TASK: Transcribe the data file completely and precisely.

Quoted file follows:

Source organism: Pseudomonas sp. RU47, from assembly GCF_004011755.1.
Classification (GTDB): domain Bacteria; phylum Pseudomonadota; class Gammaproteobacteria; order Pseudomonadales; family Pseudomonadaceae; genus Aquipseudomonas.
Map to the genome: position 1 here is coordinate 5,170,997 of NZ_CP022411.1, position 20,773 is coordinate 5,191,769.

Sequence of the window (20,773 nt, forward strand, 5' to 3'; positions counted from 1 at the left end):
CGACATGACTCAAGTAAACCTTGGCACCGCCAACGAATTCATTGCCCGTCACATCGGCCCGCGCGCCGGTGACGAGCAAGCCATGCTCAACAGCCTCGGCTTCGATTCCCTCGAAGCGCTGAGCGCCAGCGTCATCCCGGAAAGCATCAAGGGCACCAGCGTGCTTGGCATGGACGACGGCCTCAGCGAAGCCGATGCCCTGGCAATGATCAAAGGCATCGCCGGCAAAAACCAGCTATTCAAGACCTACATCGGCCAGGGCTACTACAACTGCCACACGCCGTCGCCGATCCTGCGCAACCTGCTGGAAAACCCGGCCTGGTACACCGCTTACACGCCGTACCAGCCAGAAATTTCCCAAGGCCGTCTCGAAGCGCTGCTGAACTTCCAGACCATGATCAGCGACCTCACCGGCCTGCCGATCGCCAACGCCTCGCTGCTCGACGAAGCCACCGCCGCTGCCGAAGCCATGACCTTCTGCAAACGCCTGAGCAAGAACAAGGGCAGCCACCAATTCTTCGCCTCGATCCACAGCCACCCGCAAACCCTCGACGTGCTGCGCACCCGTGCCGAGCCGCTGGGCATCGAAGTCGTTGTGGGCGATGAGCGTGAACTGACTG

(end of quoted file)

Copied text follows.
Source organism: Pseudomonas sp. RU47, from assembly GCF_004011755.1.
Classification (GTDB): domain Bacteria; phylum Pseudomonadota; class Gammaproteobacteria; order Pseudomonadales; family Pseudomonadaceae; genus Aquipseudomonas.
Map to the genome: position 1 here is coordinate 5,170,997 of NZ_CP022411.1, position 20,773 is coordinate 5,191,769.

Sequence of the window (20,773 nt, forward strand, 5' to 3'; positions counted from 1 at the left end):
CGACATGACTCAAGTAAACCTTGGCACCGCCAACGAATTCATTGCCCGTCACATCGGCCCGCGCGCCGGTGACGAGCAAGCCATGCTCAACAGCCTCGGCTTCGATTCCCTCGAAGCGCTGAGCGCCAGCGTCATCCCGGAAAGCATCAAGGGCACCAGCGTGCTTGGCATGGACGACGGCCTCAGCGAAGCCGATGCCCTGGCAATGATCAAAGGCATCGCCGGCAAAAACCAGCTATTCAAGACCTACATCGGCCAGGGCTACTACAACTGCCACACGCCGTCGCCGATCCTGCGCAACCTGCTGGAAAACCCGGCCTGGTACACCGCTTACACGCCGTACCAGCCAGAAATTTCCCAAGGCCGTCTCGAAGCGCTGCTGAACTTCCAGACCATGATCAGCGACCTCACCGGCCTGCCGATCGCCAACGCCTCGCTGCTCGACGAAGCCACCGCCGCTGCCGAAGCCATGACCTTCTGCAAACGCCTGAGCAAGAACAAGGGCAGCCACCAATTCTTCGCCTCGATCCACAGCCACCCGCAAACCCTCGACGTGCTGCGCACCCGTGCCGAGCCGCTGGGCATCGAAGTCGTTGTGGGCGATGAGCGTGAACTGACTG